A few days ago I randomly started looking through some old photographs, literary magazines, and various other things related to my years as a teacher at Vista de las Cruces School in Gaviota. I wonder sometimes what to do with all this stuff and I’ve had a thought that maybe I could donate it to the school, assuming there is someone willing to curate such artifacts of its history and alumni. (I am quite sure I’m not the only one with such an accumulation; teachers are notorious pack rats and sentimentalists, and perhaps language arts teachers more than the norm.) I even posted a few of the photographs on Facebook, which seems a tepid sort of fate, although I got a few smile-evoking comments. The children in these pictures are all grown up now, but maybe more time needs to pass before these items are truly interesting. I just don’t know that I want to be the storage facility, especially since I still have my own family memorabilia to deal with, much of which is contained in the trunk of pain. That’s what’s nice about this Vista stuff. There are a few hidden stories that do make me sad, but most of it is just sweet.
It brought to mind something unusual, though, that I had not thought about in years: My very first year of teaching at Vista involved a cross-country trip by rail with a handful of middle school students. Isn’t that odd? Vista had newly adopted an experiential program called The Paradise Project, which was created by Eric Mortenson and Larry O’Keefe, two teachers from Vermont. Mort and Mr. O, as the kids called them, had begun the program in 1976 at a middle school in Burlington. It’s hard to explain, but it involved kids taking on greater responsibility and leadership roles, learning skills by doing, and traveling all over the country interviewing people, staying with host families, and writing about it afterwards, and for many students, it was life-changing. (About a year ago, Mort and Larry finished a memoir and manual about Paradise Project, and it’s 434 pages…big pages, small-ish type, single-spaced…so you can appreciate why I don’t intend to explain it all here.) Anyway, Mr. O and Mort were amazing mentors for the new teacher that I was, and maybe because I was so new, I was the one assigned to go by train to Vermont with Mort and a handful of Vista students and teach for a couple of weeks in an urban middle school, while Mr. O was traveling West to little Gaviota with some kids from Burlington. Believe me, nothing about teaching at Vista was ever ordinary, but this cross-country exchange was radical…and controversial. (Another long story. I thought it would be a great adventure, and it was, but of course what we learn is seldom what we expected.)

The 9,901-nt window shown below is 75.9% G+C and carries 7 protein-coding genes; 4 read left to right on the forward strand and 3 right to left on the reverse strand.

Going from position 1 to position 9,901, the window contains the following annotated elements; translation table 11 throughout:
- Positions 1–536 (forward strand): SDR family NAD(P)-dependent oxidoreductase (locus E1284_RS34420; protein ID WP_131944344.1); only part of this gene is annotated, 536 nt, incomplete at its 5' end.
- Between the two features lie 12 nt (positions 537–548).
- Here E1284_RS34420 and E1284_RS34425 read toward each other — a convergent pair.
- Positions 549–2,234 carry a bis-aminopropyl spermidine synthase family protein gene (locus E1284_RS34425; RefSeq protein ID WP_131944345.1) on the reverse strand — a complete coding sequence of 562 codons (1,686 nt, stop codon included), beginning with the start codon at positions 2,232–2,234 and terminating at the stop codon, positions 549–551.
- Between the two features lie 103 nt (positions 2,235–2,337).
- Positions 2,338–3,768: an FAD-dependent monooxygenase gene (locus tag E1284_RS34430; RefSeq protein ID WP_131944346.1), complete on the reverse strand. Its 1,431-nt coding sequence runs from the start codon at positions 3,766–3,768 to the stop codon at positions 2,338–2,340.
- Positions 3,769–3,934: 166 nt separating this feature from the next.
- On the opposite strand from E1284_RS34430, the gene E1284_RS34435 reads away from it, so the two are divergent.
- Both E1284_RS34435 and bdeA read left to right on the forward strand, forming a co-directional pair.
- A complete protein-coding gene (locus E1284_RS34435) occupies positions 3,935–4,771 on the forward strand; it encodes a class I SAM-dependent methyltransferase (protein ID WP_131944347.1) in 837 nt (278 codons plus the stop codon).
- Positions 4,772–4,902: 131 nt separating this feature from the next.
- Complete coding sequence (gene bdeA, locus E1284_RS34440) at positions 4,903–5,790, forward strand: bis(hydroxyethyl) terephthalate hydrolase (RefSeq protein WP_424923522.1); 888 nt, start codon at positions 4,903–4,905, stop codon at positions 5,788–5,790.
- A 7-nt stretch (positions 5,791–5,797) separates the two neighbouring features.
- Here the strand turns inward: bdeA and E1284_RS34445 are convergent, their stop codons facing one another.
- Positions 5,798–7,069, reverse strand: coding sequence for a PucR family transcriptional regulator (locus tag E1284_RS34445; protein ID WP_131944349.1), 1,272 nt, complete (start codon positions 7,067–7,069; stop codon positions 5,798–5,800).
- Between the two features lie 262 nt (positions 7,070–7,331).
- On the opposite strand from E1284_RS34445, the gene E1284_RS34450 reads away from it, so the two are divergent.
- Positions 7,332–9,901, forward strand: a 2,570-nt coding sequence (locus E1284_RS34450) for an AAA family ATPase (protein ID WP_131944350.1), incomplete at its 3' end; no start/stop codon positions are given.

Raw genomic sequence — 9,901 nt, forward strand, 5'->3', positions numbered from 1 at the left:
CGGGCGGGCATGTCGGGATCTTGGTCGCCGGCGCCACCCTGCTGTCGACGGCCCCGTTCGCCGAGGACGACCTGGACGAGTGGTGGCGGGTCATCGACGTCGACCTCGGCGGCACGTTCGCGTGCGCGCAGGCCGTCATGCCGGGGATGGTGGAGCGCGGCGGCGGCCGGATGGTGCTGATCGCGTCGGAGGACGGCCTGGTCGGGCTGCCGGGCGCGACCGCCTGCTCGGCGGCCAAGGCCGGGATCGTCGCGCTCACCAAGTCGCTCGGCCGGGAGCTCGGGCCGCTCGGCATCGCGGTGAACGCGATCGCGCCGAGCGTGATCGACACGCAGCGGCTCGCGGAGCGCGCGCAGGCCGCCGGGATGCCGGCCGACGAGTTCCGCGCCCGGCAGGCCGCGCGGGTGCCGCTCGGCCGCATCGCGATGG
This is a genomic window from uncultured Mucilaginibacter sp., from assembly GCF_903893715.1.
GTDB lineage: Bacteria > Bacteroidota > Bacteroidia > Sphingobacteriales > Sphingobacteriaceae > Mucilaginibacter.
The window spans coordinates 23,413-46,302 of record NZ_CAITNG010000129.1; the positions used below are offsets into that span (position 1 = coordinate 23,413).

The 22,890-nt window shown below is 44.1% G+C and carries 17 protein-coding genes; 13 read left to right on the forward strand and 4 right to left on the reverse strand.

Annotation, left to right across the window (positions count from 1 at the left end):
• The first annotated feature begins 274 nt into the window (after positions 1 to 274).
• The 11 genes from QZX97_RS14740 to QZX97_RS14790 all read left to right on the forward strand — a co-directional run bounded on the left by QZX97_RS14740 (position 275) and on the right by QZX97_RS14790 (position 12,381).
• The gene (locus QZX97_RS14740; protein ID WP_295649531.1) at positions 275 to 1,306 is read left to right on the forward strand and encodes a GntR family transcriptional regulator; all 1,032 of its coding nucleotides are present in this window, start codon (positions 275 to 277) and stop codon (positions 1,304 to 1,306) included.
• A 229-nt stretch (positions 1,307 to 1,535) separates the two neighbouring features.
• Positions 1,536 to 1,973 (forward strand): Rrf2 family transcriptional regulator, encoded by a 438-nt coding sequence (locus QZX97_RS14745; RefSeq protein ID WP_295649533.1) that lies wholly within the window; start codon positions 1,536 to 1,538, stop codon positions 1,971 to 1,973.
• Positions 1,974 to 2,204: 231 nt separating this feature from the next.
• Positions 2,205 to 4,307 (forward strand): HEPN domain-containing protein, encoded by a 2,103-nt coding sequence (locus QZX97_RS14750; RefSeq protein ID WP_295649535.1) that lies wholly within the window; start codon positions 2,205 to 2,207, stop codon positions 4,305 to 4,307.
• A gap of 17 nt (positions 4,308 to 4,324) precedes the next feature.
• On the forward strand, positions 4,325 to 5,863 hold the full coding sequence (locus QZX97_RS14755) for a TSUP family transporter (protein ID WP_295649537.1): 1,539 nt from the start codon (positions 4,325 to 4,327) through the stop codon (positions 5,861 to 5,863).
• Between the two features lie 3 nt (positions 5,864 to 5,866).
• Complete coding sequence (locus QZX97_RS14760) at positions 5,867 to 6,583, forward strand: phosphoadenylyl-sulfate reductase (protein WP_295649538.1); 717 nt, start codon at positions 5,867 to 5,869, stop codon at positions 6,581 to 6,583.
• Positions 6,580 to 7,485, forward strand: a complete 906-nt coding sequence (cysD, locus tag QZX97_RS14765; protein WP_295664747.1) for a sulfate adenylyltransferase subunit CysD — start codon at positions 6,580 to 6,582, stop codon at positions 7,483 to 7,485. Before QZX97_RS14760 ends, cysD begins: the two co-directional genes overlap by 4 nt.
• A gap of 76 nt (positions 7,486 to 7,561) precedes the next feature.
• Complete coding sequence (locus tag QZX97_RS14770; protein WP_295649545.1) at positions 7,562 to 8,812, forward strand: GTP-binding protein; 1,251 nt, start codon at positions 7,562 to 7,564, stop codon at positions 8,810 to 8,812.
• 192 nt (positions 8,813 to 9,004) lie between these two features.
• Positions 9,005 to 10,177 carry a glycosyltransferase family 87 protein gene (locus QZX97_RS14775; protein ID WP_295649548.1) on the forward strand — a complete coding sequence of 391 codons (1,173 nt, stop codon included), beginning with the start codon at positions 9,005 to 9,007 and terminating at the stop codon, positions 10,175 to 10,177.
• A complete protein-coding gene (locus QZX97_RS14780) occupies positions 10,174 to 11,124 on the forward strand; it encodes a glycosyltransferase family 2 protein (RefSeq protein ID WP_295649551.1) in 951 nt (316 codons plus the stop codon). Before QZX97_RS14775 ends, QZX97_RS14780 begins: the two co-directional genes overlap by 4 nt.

Right now, though, I am remembering that train ride. Oh, it was long! I had not realized how crazily restless and claustrophobic I am, how incapable of sitting for long stretches, and how slowly time passes when you’re on a train. I guess that’s part of its appeal for some. You’re supposed to just get into train mode, which is a more humane and genteel form of travel than flying. You can have leisurely conversations with fellow travelers, newly met, in the dining car, and you certainly see the country, or at least the backyards and factory lots and vast empty stretches along the track. The middle school kids who took that train ride will never underestimate how big this country is.
So anyway, in one of those boxes in the garage I found some old snapshots and literary magazines, and it all came rushing back, in particular the train poems! The kids managed to do homework, play cards, and sleep well (something I found utterly impossible). I suppose it was all like a holiday for them, and they maintained an incongruous mix of wonder and stupefying boredom. Mort and I, on the other hand, occasionally scribbled little poems and thoughts and snippets of conversation as we rattled along “…with the sons of Pullman porters and the sons of engineers on their father’s magic carpets made of steel” (to borrow Arlo Guthrie’s words.) Here, then, are a couple of our train poems, newly unearthed from the garage.
Like Two Ships Passing by Mort
Our trains passed at 4:05 a.m.streaking 80 miles per hour across the dark horizon.
Blurred shadows, a streak of light, more blurred shadows, and gone.
I was sitting in the observation car and I thought I saw Mr. O. sitting in his.
I waved and walked back to my car to sleep.
Joliet by Cynthia
Well-served by rail
this puddled muddle of a town
church spires poke its tired sky
rag tag buildings stand shoulder to shoulder
spring calls ahead and leaves anemic messages in mud.
The Pride of Brooklyn by Mort
“He played at Ebbett’s Field,” she said, referring to her husband, seated next to her.
“He even hit a home run. And I was there, cheering him on.”
It was said with so much pride.
In a low voice, almost an aside, he said, “I pitched a two-hitter
in the City Championship game. I thought about bein’ a major leaguer,
but then the war came, and when it was over, everybody got out at once,
and there was too much competition…” His voice trailed off
as he slipped back into his dream of how it might have been.
Hal and Audrey by Cynthia
She was a dish, and he the spoon,
but the years took their toll. It’s been many a moon
since he smiled when she walked into the room.
Snapshot by Mort
His wheels touching the grass tops,
the small crop duster played with the Kansas horizon.